Libidinal Estrangement

From a rich, insightful, and fascinating review by Roger Bellin of Samuel Delany's Through the Valley of the Nest of Spiders:
It is certainly possible to find worthwhile the effort it takes to attempt the broadening of one's libidinal sympathies — the way a psychologically realistic novel can demand our sympathy with someone else's life and thoughts, this one demands our sympathy with his sexual desires. If science fiction, in Darko Suvin's definition, is the genre of "cognitive estrangement," then the pornographic first half of TVNS is a work of libidinal estrangement: the novel's alienating effect bears on its reader's desires, not his rational mind.

Rather than just cataloguing its protagonists' sex acts, TVNS gradually becomes a psychologically complicated novel about what they've learned from them — a reflection, through a host of little narrated daily incidents, on the ethical lessons that a life of joyous perversion has taught Eric and Shit. Sometimes it almost, implicitly, seems like a manifesto for a broad and catholic vision of queer politics; and the novel's real utopia might, finally, have less to do with the imagined community of the Dump than it does with the people themselves, and the practice of loving each other that they've discovered and worked out.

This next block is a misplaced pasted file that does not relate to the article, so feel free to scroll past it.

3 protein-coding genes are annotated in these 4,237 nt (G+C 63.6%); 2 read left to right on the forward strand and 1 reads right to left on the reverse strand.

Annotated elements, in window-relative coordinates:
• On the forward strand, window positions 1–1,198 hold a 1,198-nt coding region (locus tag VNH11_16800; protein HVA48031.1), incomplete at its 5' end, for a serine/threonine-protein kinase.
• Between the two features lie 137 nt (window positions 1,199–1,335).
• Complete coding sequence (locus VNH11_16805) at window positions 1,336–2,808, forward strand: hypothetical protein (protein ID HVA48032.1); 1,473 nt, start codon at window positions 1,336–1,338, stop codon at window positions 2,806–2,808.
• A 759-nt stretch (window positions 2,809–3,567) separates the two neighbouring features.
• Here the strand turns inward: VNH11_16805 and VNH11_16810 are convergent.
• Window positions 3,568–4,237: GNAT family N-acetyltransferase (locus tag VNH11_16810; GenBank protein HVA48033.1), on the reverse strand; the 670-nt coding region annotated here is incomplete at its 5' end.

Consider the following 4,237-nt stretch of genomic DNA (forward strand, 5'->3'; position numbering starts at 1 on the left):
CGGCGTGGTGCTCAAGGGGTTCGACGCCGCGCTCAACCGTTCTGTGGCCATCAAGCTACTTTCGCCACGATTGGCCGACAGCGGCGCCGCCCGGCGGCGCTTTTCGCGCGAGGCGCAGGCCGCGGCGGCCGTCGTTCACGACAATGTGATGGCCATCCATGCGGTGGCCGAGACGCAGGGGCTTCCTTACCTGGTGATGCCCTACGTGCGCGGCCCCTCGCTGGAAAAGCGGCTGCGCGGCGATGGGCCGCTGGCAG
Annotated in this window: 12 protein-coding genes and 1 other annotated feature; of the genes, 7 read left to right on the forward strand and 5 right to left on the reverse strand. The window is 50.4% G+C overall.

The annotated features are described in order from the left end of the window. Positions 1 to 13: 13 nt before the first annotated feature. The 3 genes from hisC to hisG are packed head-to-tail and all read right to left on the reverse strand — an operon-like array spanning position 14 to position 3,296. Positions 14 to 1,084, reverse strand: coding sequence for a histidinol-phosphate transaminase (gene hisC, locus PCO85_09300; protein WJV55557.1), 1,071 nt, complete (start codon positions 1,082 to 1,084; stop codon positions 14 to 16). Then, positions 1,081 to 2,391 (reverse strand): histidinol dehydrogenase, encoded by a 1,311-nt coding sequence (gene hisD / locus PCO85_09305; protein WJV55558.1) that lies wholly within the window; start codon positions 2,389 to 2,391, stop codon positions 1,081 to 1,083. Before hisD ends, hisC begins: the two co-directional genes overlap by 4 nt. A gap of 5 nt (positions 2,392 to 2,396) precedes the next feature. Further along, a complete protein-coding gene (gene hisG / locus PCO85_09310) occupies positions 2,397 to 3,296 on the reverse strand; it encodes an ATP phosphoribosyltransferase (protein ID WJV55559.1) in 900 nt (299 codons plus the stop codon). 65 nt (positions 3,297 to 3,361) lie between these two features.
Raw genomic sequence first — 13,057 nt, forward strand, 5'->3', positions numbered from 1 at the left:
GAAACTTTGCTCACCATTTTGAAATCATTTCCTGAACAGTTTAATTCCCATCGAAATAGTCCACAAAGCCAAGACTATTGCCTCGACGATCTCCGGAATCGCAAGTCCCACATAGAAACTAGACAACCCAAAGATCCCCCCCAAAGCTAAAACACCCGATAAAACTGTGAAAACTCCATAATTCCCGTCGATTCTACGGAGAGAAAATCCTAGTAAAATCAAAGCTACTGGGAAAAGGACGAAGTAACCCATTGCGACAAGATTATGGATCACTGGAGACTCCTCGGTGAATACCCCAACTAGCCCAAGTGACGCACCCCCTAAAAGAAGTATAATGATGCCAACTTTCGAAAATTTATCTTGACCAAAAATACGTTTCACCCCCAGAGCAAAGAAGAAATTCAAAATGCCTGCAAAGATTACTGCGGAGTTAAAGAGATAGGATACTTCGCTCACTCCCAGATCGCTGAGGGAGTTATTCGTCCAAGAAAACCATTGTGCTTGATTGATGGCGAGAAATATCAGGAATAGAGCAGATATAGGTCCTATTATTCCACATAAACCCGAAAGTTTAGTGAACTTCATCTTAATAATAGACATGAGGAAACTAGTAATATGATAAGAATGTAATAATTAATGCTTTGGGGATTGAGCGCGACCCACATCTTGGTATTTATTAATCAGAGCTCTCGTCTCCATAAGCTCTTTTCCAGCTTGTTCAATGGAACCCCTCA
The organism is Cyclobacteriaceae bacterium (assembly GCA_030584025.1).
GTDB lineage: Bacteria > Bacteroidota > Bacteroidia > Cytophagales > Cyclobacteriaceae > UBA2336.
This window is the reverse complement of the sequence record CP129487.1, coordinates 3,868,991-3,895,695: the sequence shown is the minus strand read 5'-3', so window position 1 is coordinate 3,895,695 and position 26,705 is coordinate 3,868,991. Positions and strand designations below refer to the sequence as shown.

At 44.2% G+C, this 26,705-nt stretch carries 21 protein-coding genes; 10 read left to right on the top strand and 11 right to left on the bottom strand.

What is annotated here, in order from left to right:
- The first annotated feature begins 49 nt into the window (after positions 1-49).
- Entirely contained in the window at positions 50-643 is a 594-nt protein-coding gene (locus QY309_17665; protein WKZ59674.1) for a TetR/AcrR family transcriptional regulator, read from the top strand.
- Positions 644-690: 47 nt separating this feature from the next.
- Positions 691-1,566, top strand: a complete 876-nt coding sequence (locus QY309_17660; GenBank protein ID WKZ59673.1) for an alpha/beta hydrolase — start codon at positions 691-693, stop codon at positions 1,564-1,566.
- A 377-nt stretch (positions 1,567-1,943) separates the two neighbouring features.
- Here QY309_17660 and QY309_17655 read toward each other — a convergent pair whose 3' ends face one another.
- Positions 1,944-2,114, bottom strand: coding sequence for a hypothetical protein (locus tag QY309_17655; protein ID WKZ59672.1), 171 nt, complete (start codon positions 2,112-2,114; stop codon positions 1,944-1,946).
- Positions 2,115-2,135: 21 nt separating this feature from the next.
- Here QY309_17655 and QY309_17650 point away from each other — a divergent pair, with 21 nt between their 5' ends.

I'm still reading the book, slowly and with, frankly, awe, but everything Bellin says fits well with my reading so far.

More later, once I've reached the last page of the book...

Update: And now Steven Shaviro is as insightful as always, and offers an impressive first paragraph:
Samuel R. Delany’s new novel, Through the Valley of the Nest of Spiders, is over 800 pages, which makes it the longest book he has ever written (even longer than Dhalgren). It is also one of the best novels by anyone that I have read in quite a long time. Indeed, I would go so far as to say (as I already put it on Twitter) that it is the best English-language novel that I know of, of the 21st century so far.

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